Almost every long-running franchise out there ‘suffers’ from unauthorized ports, fan games, and other unofficial creations. While these love letters to popular series are good news for players, who get to experience titles beyond their original, sometimes obsolete platforms, they can be a nightmare for developers. Nintendo, in particular, is no stranger to blocking fan efforts that borrow its intellectual property.
Nintendo Life reported that the Japanese developer took out nearly 400 fan games in one swoop in January 2021. It also forced the takedown of 500 Mario and Zelda efforts in 2016. Perhaps most famously of all, though, was its termination of the Pokémon Uranium project, which spent almost a decade in development and attracted 1.5m trainers. Oddly enough, while the game can’t be downloaded anymore, the project is still very much alive.
It’s easy to wonder if Nintendo’s Super Mario Maker game was created purely to give players somewhere gated to exercise their idle hands.
Super Mario 64
All the above considered, the fact that you can now play an unofficial port of Super Mario 64 in your browser seems a little strange. The game is faithful to the Nintendo 64 release and includes all the penguin-throwing, star-collecting fun that first debuted in 1996. Only, this time, the game runs on HTML5. In its browser-based guise, Super Mario 64 also includes support for keyboard and mouse, gamepads, and saving. Perhaps best of all though is the fact that it’ll run on just about anything.
Browser-based play has come a long way in just a few years, after all. The original workhorse of internet gaming – Adobe Flash – has been retired but the internet is perhaps all the better for it.
Golden oldies like OGame, Tibia, and Ultima Online continue to putter along in 2D but three-dimensional graphics are no longer just a fantasy. Furthermore, browser-based experiences such as William Hill’s live casino, for example, which combines the table games of blackjack, roulette, and baccarat with a human dealer on webcam, are also pushing the envelope. The latter represents a push towards greater interactivity and realism in all online games.
The question remains why Nintendo appears to be allowing the Super Mario 64 port to go ahead at all, though. The answer may lie in previous takedowns. History tells us that Nintendo objects to fans making money from their licensed characters, re-making existing games, and potentially damaging the Mario and Zelda brands, for example, with unsavory content. While there’s still plenty of time for Nintendo to prove otherwise, the browser-based game appears to be breaking none of these unwritten rules.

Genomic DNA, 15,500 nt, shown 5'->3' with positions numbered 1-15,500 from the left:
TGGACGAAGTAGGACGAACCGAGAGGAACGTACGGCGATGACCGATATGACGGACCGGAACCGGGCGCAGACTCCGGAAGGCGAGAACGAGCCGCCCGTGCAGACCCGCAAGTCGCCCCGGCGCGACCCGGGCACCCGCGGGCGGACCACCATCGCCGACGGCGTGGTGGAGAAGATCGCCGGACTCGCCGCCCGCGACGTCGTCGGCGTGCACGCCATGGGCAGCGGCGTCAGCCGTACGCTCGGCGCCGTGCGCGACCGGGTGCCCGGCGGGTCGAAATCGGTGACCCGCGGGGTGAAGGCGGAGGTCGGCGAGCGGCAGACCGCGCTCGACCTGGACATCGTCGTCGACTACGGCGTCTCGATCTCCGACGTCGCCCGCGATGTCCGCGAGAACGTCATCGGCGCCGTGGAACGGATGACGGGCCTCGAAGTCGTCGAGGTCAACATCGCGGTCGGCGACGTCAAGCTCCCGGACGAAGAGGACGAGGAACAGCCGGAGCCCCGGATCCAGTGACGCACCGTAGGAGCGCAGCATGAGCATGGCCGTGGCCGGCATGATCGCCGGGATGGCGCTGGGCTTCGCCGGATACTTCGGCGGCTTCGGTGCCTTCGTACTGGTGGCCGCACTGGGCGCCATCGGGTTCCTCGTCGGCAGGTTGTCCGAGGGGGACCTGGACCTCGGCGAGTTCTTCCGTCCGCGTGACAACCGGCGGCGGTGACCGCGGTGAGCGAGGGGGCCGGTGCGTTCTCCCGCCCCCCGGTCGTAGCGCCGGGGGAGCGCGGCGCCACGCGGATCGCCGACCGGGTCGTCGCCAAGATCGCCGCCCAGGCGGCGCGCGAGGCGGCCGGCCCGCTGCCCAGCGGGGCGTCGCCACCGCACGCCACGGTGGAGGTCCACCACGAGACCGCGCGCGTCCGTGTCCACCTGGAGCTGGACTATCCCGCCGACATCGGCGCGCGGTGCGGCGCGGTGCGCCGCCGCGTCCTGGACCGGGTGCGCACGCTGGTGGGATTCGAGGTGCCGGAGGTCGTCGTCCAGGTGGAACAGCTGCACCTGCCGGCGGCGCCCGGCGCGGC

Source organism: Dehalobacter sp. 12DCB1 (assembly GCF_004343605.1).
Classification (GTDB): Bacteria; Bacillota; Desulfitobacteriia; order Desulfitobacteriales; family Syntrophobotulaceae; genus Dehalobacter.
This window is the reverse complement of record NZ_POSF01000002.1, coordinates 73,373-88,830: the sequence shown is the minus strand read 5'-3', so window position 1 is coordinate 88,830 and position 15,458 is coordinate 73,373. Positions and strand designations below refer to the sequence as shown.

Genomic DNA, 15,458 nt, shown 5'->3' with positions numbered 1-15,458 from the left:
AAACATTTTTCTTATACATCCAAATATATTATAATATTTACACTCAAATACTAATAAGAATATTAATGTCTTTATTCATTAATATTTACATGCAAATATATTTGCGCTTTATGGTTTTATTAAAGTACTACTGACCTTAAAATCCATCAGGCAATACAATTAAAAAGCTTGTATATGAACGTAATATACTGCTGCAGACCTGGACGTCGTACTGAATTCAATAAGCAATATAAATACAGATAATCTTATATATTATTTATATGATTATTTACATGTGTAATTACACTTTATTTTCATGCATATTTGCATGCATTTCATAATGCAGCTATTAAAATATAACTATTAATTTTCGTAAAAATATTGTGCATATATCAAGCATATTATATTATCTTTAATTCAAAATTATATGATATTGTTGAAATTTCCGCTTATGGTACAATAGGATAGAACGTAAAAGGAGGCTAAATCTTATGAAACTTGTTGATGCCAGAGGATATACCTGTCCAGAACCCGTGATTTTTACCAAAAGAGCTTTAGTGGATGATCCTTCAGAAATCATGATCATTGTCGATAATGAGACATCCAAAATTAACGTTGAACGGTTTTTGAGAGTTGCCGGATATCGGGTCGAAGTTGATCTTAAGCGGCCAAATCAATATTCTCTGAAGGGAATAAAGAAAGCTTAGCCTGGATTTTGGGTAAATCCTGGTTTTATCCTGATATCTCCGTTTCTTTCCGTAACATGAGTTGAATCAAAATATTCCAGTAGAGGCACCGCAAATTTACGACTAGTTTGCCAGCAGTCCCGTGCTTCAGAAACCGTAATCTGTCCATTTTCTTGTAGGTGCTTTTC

Of course, intellectual property is a fluid thing, and Nintendo is notorious for being heavy-handed in its defense. That latter point stands as yet another reason why the newest iteration of Super Mario 64 may not be doing anything wrong in the developer’s collective eyes – it’s still online, despite coverage in the media. There’s also a precedent for Nintendo allowing the portly plumber to remain active on the PC under certain conditions.
Super Mario 64 Plus, for example, a PC port that released in April 2021, is an advanced re-release of the classic game that features a perma-death mode (one ‘life’ only), various tweaks, and 60FPS. The developer insists that, as it’s not an unofficial new entry in the Mario franchise, its existence is of no concern to Nintendo.
The Mario Fan Games Galaxy Twitter handle clarified that the character is also not as heavily guarded as Pokémon because Mario is fully owned by Nintendo. Pokémon is a joint venture between three different companies.
That all sounds a mite overconfident though.